Nofollow is an HTML attribute that we add in our hyperlinks to tell Google not to distribute any pagerank value to the page you link. The attribute also tells Google in its language which means "Don't follow this specific link" or "Don't follow links on this page". It was first created by Google in 2005 in order to combat keyword spam. In order to enhance their search rank, webmasters, marketers and spammers always look for Dofollow websites and blogs for target to leave keyword links with their choice of anchor texts. Other search engines like MSN Live and Yahoo both respect the nofollow attribute as well. When you create a link within your blog, or whithin your article content or it’s on your sidebar, the html code will be similar to this below:
<a href=”http://www.sadhycia2.blogspot.com”>This is my blog</a>
If a link is set to nofollow, it then will look similar like this:
<a href=”http://www.sadhycia2.blogspot.com” rel=”nofollow”>This is my blog</a>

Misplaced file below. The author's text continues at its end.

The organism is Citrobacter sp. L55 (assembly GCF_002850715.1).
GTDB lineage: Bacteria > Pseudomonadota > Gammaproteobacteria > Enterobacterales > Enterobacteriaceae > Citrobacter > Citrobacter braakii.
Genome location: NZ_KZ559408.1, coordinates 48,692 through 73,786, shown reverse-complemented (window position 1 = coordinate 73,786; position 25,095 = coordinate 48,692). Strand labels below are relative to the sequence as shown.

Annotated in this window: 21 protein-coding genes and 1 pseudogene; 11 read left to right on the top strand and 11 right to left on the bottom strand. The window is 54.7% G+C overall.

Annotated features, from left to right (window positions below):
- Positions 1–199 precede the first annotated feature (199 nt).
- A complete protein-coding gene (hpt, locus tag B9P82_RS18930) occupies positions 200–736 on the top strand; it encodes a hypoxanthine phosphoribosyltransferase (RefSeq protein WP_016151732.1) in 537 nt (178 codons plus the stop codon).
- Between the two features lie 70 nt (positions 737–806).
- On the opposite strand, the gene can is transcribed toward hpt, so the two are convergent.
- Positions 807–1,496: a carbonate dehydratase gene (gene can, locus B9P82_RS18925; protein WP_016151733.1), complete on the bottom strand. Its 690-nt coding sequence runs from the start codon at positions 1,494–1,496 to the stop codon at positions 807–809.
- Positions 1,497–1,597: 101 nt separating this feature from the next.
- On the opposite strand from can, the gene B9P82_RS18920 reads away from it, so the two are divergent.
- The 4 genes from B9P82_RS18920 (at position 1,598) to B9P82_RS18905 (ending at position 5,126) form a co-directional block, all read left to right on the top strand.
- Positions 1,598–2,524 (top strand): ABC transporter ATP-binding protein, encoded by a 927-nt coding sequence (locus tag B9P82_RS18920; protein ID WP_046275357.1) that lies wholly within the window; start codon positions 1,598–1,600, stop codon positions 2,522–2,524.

If you take out the ‘nofollow’ tag, the link will become Dofollow. There is no actual DoFollow tag. Every link without the Nofollow attribute is considered as a Dofollow link.
There are various reasons why good websites want to make their links a “nofollow” links:
- If you have a webpage with a good pagerank and it links to a site which does not have any pagerank at all, then the link will cause damage to your page. To avoid this, webmasters normally set their link to Nofollow because the search engines will not acknowledge links that are Nofollow.
- Many affiliate links are also set to Nofollow by many webmasters because they think that there’s no point in passing a pagerank to it.
- Google also suggests using Nofollow tag for paid links and untrusted content. Make sure text link ads are tagged as Nofollow.